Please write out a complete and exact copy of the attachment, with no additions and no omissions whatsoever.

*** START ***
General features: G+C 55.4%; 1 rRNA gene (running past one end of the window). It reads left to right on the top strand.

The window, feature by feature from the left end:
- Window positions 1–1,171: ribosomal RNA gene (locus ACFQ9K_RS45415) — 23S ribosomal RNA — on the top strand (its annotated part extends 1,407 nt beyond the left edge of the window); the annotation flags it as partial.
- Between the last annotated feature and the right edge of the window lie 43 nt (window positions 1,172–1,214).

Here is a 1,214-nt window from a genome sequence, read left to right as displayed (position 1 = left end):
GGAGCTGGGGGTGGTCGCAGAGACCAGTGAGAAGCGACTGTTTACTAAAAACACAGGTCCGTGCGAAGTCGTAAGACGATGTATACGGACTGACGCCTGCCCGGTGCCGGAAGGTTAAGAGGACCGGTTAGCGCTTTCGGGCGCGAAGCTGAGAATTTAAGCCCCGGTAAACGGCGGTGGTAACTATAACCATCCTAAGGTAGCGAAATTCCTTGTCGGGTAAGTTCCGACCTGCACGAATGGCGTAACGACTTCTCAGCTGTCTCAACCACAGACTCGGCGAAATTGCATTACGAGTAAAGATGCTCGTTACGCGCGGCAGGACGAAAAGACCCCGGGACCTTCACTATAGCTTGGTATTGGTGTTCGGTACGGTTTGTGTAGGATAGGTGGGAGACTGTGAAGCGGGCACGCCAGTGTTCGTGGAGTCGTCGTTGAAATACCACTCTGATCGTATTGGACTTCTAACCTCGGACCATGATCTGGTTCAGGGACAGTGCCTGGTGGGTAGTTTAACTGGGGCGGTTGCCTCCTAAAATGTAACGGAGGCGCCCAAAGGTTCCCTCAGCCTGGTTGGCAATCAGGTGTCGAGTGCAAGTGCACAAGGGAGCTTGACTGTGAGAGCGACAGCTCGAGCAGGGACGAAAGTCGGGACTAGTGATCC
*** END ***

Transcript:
General features: G+C 55.4%; 1 rRNA gene (running past one end of the window). It reads left to right on the top strand.

The window, feature by feature from the left end:
- Window positions 1–1,171: ribosomal RNA gene (locus ACFQ9K_RS45415) — 23S ribosomal RNA — on the top strand (its annotated part extends 1,407 nt beyond the left edge of the window); the annotation flags it as partial.
- Between the last annotated feature and the right edge of the window lie 43 nt (window positions 1,172–1,214).

Here is a 1,214-nt window from a genome sequence, read left to right as displayed (position 1 = left end):
GGAGCTGGGGGTGGTCGCAGAGACCAGTGAGAAGCGACTGTTTACTAAAAACACAGGTCCGTGCGAAGTCGTAAGACGATGTATACGGACTGACGCCTGCCCGGTGCCGGAAGGTTAAGAGGACCGGTTAGCGCTTTCGGGCGCGAAGCTGAGAATTTAAGCCCCGGTAAACGGCGGTGGTAACTATAACCATCCTAAGGTAGCGAAATTCCTTGTCGGGTAAGTTCCGACCTGCACGAATGGCGTAACGACTTCTCAGCTGTCTCAACCACAGACTCGGCGAAATTGCATTACGAGTAAAGATGCTCGTTACGCGCGGCAGGACGAAAAGACCCCGGGACCTTCACTATAGCTTGGTATTGGTGTTCGGTACGGTTTGTGTAGGATAGGTGGGAGACTGTGAAGCGGGCACGCCAGTGTTCGTGGAGTCGTCGTTGAAATACCACTCTGATCGTATTGGACTTCTAACCTCGGACCATGATCTGGTTCAGGGACAGTGCCTGGTGGGTAGTTTAACTGGGGCGGTTGCCTCCTAAAATGTAACGGAGGCGCCCAAAGGTTCCCTCAGCCTGGTTGGCAATCAGGTGTCGAGTGCAAGTGCACAAGGGAGCTTGACTGTGAGAGCGACAGCTCGAGCAGGGACGAAAGTCGGGACTAGTGATCC